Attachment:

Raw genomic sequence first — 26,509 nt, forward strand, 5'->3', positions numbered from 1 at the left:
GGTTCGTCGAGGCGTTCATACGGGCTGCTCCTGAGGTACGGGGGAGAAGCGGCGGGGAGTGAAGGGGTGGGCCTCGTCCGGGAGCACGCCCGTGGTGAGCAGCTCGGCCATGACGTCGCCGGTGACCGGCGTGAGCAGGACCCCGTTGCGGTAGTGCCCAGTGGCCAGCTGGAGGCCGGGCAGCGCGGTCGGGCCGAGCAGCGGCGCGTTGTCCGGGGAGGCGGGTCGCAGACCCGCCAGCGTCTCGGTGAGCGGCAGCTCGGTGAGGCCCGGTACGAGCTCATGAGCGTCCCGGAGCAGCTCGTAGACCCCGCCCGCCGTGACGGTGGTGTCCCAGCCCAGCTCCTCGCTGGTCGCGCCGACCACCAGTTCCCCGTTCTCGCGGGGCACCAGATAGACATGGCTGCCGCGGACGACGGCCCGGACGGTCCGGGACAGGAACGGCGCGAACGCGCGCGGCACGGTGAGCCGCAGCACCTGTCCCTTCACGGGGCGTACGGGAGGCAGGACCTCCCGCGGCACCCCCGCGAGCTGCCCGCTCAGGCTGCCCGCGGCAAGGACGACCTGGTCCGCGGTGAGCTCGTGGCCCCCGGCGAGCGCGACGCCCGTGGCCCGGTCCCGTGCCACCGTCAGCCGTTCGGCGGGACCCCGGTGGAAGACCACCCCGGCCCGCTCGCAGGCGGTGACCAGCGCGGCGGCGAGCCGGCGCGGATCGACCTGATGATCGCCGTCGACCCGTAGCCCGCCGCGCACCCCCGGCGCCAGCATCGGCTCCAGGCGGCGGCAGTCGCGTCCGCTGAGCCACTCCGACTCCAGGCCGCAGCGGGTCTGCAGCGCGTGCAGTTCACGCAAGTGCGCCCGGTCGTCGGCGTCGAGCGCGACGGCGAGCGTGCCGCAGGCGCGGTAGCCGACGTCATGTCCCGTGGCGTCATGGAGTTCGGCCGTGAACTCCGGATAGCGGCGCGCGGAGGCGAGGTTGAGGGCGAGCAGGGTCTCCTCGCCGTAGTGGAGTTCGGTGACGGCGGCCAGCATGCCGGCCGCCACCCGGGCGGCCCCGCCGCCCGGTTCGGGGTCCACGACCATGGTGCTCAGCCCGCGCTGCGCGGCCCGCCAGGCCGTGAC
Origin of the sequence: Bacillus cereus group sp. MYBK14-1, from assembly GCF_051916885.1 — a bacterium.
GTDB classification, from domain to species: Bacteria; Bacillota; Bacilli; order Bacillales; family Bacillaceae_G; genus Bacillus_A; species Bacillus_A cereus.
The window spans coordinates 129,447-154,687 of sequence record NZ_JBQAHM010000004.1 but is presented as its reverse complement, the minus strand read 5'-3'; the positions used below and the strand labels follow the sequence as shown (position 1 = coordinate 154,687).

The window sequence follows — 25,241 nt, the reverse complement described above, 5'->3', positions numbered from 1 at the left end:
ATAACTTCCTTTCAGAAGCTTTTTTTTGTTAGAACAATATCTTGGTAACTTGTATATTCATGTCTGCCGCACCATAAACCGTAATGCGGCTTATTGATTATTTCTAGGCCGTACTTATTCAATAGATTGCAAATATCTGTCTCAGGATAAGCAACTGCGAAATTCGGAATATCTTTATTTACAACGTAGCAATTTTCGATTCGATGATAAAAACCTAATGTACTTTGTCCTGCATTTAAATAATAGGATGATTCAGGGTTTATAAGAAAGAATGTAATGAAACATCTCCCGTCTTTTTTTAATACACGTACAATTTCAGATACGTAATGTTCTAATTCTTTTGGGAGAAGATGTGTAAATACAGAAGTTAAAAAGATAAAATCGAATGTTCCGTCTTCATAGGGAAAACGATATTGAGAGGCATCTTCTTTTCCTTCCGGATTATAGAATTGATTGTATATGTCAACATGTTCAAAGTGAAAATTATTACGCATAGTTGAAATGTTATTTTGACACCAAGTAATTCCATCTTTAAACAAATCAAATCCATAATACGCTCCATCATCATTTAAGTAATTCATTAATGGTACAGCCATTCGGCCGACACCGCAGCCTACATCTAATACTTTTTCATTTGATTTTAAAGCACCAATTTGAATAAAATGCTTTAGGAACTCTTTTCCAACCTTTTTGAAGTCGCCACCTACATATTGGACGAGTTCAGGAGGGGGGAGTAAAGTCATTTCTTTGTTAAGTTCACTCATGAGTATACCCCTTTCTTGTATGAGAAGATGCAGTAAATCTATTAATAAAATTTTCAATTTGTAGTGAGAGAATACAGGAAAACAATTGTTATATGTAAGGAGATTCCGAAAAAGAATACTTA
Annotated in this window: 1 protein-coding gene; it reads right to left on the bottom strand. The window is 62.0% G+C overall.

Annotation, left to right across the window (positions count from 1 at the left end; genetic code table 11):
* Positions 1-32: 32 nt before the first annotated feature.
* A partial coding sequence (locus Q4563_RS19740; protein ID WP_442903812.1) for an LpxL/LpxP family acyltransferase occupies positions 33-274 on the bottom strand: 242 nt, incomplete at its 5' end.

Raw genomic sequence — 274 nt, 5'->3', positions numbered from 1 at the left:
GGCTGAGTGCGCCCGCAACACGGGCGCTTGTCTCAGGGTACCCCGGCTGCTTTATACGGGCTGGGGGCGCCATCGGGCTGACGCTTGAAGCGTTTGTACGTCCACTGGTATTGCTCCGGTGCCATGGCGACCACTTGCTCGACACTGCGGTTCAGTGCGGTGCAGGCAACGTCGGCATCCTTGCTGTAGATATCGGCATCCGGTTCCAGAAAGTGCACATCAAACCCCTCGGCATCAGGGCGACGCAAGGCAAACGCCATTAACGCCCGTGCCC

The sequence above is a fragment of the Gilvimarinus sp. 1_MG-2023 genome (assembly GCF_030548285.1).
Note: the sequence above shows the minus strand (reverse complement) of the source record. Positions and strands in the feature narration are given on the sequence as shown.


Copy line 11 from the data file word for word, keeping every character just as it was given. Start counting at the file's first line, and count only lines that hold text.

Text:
* A partial coding sequence (locus Q4563_RS19740; protein ID WP_442903812.1) for an LpxL/LpxP family acyltransferase occupies positions 33-274 on the bottom strand: 242 nt, incomplete at its 5' end.